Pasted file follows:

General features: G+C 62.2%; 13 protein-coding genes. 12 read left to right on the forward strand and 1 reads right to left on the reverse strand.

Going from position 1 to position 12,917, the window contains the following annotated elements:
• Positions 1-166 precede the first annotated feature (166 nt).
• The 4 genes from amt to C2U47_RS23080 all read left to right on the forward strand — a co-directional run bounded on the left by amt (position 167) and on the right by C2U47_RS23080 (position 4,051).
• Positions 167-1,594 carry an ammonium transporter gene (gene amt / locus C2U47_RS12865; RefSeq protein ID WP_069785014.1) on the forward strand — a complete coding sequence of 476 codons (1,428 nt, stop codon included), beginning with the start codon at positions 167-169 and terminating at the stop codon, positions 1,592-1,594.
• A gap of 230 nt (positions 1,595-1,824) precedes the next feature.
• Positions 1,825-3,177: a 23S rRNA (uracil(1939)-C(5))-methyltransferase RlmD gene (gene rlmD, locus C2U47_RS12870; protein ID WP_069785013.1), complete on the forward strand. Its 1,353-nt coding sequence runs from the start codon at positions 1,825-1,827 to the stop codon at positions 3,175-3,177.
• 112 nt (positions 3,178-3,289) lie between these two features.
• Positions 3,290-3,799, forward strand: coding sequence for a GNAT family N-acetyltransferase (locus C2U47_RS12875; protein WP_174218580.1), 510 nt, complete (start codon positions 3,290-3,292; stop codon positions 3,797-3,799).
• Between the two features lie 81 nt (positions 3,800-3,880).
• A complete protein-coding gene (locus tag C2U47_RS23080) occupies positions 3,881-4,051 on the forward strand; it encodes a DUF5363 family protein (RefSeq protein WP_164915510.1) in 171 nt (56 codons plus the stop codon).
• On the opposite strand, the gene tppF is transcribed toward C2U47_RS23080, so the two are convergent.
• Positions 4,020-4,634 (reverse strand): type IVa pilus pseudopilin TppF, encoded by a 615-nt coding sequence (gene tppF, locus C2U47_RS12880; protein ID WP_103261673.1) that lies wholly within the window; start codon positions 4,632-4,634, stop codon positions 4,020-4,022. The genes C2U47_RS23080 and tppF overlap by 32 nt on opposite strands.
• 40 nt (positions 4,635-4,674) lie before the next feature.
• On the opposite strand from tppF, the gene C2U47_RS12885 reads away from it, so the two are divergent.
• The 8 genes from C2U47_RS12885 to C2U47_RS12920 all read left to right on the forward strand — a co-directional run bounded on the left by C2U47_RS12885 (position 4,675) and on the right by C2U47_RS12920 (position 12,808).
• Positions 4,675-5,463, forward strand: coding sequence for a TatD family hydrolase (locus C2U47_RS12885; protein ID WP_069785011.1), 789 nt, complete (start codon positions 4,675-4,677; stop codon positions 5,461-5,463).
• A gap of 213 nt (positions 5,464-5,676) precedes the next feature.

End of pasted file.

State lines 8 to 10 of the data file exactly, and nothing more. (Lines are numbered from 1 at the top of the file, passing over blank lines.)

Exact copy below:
• 112 nt (positions 3,178-3,289) lie between these two features.
• Positions 3,290-3,799, forward strand: coding sequence for a GNAT family N-acetyltransferase (locus C2U47_RS12875; protein WP_174218580.1), 510 nt, complete (start codon positions 3,290-3,292; stop codon positions 3,797-3,799).
• Between the two features lie 81 nt (positions 3,800-3,880).